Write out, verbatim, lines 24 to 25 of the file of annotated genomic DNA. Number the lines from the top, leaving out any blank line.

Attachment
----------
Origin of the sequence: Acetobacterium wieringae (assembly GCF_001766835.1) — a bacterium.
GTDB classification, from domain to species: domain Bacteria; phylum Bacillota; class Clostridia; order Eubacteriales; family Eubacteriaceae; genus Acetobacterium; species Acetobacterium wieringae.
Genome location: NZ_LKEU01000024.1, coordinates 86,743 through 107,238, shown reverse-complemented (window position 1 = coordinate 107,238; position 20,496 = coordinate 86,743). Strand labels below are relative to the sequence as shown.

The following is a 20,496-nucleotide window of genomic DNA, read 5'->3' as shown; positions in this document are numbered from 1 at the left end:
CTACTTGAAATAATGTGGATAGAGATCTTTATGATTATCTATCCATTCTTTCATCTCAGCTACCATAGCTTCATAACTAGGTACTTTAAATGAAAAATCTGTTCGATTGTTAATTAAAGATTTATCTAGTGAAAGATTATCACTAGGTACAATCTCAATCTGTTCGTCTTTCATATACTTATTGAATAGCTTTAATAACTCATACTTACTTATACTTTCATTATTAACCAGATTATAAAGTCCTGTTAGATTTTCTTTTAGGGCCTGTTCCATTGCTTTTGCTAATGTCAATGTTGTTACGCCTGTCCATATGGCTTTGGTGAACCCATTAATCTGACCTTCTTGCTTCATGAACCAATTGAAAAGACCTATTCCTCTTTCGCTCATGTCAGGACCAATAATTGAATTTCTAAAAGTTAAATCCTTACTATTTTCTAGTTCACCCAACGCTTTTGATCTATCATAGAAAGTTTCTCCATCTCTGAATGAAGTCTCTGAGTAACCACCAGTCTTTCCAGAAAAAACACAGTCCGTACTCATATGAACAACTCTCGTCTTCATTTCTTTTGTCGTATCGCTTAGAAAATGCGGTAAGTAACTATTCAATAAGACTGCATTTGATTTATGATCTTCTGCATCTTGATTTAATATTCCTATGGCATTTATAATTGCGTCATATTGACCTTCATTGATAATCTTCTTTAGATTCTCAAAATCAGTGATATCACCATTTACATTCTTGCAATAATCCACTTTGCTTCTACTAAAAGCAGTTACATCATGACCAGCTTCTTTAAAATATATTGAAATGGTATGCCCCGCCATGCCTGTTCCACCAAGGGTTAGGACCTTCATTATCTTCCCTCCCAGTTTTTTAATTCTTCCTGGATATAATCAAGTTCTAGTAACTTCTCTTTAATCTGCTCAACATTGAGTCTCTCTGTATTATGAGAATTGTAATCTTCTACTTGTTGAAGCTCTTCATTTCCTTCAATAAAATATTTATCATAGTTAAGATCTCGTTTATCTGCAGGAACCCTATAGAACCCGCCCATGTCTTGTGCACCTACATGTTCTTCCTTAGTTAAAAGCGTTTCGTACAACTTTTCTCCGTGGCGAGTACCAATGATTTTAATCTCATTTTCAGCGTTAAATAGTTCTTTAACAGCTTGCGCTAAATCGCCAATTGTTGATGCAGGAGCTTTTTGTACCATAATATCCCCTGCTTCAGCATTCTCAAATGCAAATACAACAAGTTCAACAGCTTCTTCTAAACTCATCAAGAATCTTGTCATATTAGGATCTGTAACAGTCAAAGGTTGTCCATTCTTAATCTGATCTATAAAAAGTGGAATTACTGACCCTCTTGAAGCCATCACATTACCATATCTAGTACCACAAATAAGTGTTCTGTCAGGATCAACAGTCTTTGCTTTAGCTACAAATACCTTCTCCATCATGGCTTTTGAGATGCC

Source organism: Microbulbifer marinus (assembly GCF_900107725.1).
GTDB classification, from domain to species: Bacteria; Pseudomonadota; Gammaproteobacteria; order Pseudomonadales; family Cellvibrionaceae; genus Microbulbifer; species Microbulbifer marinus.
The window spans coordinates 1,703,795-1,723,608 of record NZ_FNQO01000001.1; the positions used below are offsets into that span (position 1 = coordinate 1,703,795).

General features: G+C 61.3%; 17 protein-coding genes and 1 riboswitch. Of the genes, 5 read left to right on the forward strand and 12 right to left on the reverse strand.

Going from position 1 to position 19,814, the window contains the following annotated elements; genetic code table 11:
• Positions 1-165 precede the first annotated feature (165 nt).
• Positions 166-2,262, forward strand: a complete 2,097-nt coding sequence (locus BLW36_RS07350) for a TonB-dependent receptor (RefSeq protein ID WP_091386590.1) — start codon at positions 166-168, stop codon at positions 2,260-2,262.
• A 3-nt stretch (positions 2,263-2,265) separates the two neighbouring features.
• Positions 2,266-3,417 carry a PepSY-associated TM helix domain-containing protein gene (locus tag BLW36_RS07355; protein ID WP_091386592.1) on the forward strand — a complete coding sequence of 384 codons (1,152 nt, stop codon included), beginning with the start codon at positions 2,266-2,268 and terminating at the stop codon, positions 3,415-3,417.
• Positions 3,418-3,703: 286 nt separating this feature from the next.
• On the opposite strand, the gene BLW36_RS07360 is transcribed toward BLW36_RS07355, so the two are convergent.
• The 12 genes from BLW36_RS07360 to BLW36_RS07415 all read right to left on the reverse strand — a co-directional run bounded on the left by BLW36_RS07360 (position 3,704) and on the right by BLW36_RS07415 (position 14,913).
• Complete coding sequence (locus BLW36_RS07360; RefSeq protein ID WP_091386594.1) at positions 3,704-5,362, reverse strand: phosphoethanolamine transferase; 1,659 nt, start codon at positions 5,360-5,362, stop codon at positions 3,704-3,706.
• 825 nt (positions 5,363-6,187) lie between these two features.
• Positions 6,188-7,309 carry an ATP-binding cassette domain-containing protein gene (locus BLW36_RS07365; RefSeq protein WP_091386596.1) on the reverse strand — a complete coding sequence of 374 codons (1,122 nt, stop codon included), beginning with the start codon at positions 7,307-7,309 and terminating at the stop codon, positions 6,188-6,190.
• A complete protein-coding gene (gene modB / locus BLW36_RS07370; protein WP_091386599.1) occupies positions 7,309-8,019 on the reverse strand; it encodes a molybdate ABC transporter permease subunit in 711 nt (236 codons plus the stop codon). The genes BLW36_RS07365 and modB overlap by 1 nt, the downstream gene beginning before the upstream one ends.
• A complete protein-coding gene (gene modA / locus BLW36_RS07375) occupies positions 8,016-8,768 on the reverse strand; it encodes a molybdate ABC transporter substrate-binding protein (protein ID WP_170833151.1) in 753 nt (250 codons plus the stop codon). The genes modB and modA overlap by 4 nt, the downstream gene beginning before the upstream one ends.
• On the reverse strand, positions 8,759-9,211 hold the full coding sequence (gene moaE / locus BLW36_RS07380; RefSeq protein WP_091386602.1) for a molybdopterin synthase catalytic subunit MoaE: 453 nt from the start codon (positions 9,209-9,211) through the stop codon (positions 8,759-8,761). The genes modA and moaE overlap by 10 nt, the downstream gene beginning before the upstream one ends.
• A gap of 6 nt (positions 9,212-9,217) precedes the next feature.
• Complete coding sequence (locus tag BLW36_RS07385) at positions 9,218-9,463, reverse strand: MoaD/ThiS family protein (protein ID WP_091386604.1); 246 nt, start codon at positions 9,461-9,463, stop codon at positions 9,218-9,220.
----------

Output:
• A gap of 6 nt (positions 9,212-9,217) precedes the next feature.
• Complete coding sequence (locus tag BLW36_RS07385) at positions 9,218-9,463, reverse strand: MoaD/ThiS family protein (protein ID WP_091386604.1); 246 nt, start codon at positions 9,461-9,463, stop codon at positions 9,218-9,220.